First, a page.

communications, a legal system and viable administration, a tradition of democratic
government that has survived, except for a brief interlude when Indira Gandhi imposed the
so-called Emergency.

The Mughal Empire ended for all intents and purposes with the death of Aurangazeb
in 1707. When Mughal power dwindled, the subcontinent degenerated into a patchwork of
warring fiefs, a chaos that offered easy pickings for predatory European imperialists. The Taj
Mahal, Shah Jahan's great masterpiece, may compare favorably with Edwin Lutyens's palace
in New Delhi, but after the death of Aurangzeb many of the Mughal monuments crumbled; it
took an English viceroy (Lord Curzon) to rescue some of them from dereliction.
The Mughals failed because they made little, if any, effort to drag India out of the
Middle Ages. They probably had no idea they were still living in the Middle Ages. The
Mughal Empire, writes Abraham Eraly, "lagged way behind Europe, behind even China,
Japan and Persia. There was hardly any vigor in the economy, scant spirit of enterprise
among the people. In agriculture, industry and trade, Indian practices were archaic. There was
no ferment of ideas'' The Mughals were successful conquerors but inept governors.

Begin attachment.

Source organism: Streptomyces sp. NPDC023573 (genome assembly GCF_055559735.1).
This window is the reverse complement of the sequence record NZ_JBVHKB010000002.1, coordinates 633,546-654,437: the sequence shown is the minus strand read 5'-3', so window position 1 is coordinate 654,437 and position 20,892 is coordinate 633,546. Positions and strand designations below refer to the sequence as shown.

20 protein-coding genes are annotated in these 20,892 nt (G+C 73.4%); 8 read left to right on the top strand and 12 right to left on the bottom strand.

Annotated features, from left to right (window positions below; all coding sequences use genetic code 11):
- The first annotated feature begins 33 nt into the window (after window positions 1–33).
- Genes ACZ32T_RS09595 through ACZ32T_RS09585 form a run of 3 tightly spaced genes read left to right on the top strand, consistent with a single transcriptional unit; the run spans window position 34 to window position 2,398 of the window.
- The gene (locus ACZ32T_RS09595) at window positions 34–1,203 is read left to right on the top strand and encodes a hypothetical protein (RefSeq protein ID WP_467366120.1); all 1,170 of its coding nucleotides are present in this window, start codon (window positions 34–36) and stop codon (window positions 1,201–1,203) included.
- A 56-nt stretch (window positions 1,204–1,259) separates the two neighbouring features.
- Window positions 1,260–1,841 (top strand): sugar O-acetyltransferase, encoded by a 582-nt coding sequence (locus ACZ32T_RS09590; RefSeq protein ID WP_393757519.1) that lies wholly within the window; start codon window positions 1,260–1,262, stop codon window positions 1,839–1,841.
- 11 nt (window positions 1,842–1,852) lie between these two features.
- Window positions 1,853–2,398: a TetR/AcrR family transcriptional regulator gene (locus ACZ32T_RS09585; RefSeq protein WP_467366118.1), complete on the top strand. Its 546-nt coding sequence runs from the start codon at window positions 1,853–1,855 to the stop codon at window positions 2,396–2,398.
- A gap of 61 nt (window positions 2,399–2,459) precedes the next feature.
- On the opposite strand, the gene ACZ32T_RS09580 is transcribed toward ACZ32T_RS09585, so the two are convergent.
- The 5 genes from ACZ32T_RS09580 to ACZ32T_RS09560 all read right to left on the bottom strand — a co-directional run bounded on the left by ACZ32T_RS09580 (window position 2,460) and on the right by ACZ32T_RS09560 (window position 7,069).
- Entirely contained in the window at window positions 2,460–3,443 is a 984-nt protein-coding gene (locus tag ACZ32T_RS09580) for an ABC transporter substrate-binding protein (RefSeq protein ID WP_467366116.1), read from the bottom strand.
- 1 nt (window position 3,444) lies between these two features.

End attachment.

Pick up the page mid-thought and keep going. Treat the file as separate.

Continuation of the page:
The successors of Aurangazeb were totally unfit to rule. They did nothing to cure the
endemic weaknesses of Indian society and added fresh economic burdens through the
profligacy of their courts and the cost of their military campaigns. They were copied by other
rulers who had filled the vacuum created by the collapse of Mughal rule following
Aurangazebs death in 1707. That was the end of the Middle Ages in India, which like the
Middle Age in Europe was characterized by religious control of all aspects of secular life.
The Vaticans claim was that both religious and secular were ruled by the church and
kings and knights were only the secular arm of the church. This was the attitude of Muslim
rulers of India also until they lost power to Hindus and Sikhs and later to the British. In fact,
the Muslim rulers had no concept of governance independent of their religion, which they
saw simply as justification for their despotism.
Dark Age
Coming to India, a major problem was there was no concept of economic activity
with the Muslim ruling class. Their idea of wealth creation was acquisition by plunder and
extortion. Since the Muslim leadership set no example of productive enterprise to enrich the
economy, they enriched themselves but impoverished the country with their predatory
activities. As a result, India, which was one of the worlds richest countries was economically
drained by centuries of Muslim rule. The British plundered what was left, but this was mainly
mineral wealth like gold, coal, iron ore and other natural resources.
The British have been universally blamed for India becoming a poor country, but the
destruction of the economic base and its productive economy by five centuries of plunder and